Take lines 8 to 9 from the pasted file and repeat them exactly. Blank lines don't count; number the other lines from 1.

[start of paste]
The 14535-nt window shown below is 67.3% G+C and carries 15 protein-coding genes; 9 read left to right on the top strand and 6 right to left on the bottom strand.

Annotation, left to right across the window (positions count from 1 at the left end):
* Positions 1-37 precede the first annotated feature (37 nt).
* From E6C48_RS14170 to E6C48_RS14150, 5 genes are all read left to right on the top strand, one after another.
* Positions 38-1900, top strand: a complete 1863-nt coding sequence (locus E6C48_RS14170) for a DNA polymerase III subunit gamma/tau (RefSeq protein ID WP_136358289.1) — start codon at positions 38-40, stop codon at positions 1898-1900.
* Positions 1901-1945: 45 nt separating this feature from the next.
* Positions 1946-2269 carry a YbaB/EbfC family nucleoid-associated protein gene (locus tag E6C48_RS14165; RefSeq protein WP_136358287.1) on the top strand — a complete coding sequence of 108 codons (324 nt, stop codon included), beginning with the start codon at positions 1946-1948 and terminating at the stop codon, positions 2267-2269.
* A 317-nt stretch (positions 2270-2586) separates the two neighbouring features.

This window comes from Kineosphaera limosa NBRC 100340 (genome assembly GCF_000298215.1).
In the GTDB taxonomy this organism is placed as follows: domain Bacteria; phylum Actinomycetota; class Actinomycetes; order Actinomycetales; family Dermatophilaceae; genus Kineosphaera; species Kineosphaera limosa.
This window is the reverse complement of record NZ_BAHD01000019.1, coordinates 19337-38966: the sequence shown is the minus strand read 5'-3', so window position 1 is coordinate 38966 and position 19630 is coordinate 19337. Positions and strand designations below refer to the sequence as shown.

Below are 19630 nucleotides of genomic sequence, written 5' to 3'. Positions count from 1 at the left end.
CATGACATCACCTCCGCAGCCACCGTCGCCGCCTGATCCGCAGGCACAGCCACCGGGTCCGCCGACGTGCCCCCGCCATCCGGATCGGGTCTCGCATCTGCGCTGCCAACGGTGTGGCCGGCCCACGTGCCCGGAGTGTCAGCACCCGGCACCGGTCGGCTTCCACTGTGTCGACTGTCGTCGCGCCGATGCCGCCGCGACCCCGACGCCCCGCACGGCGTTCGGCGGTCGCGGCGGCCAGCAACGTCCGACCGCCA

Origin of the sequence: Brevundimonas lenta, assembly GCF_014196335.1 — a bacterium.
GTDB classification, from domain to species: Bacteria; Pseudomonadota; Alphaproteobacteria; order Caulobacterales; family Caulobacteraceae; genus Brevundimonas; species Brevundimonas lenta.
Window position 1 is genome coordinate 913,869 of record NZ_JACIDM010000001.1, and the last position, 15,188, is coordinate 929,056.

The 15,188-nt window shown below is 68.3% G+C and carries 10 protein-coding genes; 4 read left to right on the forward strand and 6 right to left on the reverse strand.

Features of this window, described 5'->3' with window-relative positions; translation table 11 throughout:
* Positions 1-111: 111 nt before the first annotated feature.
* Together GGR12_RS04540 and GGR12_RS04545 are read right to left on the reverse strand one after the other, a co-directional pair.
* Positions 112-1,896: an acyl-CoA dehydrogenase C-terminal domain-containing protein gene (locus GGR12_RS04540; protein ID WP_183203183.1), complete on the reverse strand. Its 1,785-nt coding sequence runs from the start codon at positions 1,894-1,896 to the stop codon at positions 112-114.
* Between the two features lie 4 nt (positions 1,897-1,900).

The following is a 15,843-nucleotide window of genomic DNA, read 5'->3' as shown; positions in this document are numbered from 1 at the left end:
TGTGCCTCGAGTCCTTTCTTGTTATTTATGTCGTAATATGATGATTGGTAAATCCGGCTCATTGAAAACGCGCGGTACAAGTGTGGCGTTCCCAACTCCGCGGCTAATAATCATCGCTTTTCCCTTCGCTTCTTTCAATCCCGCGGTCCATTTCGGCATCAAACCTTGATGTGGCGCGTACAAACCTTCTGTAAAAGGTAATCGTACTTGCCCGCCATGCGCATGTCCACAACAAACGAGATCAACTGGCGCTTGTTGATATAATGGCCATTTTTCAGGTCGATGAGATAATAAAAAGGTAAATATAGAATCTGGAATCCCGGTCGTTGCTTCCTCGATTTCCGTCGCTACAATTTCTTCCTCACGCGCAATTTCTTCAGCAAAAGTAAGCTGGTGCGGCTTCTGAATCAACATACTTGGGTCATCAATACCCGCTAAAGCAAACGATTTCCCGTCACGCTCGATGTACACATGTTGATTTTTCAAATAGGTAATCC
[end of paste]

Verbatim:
* A 317-nt stretch (positions 2270-2586) separates the two neighbouring features.

This window comes from Kineosphaera limosa NBRC 100340 (genome assembly GCF_000298215.1).